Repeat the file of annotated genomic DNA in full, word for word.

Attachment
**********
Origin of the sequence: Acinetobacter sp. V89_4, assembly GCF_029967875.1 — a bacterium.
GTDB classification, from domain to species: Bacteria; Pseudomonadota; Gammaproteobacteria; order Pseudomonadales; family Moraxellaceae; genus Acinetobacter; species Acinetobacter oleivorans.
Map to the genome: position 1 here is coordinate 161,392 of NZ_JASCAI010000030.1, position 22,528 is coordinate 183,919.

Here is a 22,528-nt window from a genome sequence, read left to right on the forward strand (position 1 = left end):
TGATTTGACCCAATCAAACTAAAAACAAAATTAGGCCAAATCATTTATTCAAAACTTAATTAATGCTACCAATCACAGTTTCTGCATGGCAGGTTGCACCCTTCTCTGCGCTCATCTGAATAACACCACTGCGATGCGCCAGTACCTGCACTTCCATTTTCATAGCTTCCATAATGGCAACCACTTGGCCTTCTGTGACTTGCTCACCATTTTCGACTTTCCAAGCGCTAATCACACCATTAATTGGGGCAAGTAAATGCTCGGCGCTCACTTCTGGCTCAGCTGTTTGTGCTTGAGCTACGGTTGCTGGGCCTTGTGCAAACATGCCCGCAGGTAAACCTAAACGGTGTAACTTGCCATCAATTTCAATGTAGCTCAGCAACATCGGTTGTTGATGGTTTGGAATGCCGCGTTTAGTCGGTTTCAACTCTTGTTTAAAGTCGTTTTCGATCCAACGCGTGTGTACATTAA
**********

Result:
Origin of the sequence: Acinetobacter sp. V89_4, assembly GCF_029967875.1 — a bacterium.
GTDB classification, from domain to species: Bacteria; Pseudomonadota; Gammaproteobacteria; order Pseudomonadales; family Moraxellaceae; genus Acinetobacter; species Acinetobacter oleivorans.
Map to the genome: position 1 here is coordinate 161,392 of NZ_JASCAI010000030.1, position 22,528 is coordinate 183,919.

Here is a 22,528-nt window from a genome sequence, read left to right on the forward strand (position 1 = left end):
TGATTTGACCCAATCAAACTAAAAACAAAATTAGGCCAAATCATTTATTCAAAACTTAATTAATGCTACCAATCACAGTTTCTGCATGGCAGGTTGCACCCTTCTCTGCGCTCATCTGAATAACACCACTGCGATGCGCCAGTACCTGCACTTCCATTTTCATAGCTTCCATAATGGCAACCACTTGGCCTTCTGTGACTTGCTCACCATTTTCGACTTTCCAAGCGCTAATCACACCATTAATTGGGGCAAGTAAATGCTCGGCGCTCACTTCTGGCTCAGCTGTTTGTGCTTGAGCTACGGTTGCTGGGCCTTGTGCAAACATGCCCGCAGGTAAACCTAAACGGTGTAACTTGCCATCAATTTCAATGTAGCTCAGCAACATCGGTTGTTGATGGTTTGGAATGCCGCGTTTAGTCGGTTTCAACTCTTGTTTAAAGTCGTTTTCGATCCAACGCGTGTGTACATTAA